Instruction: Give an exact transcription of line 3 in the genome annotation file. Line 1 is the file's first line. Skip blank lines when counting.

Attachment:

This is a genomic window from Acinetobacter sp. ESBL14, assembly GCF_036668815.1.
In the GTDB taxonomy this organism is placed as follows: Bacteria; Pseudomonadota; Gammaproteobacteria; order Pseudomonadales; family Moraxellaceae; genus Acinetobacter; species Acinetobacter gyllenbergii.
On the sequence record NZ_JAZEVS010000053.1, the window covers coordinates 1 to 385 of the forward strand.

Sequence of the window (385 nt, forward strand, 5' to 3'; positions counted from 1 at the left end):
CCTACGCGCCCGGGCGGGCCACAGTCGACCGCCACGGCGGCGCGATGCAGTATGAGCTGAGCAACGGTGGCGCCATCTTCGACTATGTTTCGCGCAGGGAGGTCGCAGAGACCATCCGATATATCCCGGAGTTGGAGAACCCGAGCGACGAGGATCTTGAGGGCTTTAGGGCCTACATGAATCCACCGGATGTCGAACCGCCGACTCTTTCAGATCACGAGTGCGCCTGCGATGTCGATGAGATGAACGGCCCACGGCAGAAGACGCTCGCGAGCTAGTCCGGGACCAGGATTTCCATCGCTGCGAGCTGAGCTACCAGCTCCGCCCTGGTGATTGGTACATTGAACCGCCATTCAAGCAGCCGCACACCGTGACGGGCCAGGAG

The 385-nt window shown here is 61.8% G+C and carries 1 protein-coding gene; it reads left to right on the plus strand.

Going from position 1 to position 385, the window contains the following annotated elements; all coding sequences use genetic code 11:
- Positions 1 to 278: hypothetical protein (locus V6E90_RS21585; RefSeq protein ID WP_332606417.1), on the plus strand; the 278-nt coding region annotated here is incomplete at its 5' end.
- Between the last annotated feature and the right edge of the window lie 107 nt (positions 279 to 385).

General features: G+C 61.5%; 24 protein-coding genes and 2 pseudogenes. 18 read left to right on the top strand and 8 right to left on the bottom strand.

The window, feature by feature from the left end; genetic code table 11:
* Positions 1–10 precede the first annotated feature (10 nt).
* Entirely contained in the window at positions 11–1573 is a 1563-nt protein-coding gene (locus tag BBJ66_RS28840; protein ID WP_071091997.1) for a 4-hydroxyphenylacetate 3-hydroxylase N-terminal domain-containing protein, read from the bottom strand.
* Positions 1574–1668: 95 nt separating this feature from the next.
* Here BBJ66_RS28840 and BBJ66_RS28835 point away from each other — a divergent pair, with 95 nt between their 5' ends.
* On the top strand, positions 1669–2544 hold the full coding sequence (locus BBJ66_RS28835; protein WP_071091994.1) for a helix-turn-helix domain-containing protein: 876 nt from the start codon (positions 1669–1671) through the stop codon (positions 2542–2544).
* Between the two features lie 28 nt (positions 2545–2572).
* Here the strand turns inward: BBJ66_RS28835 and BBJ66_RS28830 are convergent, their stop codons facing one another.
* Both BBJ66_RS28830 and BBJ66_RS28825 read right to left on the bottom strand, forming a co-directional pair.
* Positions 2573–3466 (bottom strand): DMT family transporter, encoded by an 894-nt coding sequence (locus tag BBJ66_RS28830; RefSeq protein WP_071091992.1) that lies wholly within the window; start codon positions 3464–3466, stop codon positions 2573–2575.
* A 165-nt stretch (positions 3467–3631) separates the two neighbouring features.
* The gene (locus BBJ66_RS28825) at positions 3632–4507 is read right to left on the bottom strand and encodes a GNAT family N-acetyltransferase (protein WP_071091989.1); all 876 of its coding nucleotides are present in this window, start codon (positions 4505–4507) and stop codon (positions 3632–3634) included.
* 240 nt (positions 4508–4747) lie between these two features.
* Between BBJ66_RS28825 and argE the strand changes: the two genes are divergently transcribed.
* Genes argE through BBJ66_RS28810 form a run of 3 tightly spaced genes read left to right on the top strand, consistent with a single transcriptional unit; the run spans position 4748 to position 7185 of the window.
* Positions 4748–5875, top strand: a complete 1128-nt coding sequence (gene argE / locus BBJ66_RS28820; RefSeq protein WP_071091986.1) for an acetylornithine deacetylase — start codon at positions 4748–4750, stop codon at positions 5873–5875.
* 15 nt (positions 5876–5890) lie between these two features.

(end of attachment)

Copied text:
On the sequence record NZ_JAZEVS010000053.1, the window covers coordinates 1 to 385 of the forward strand.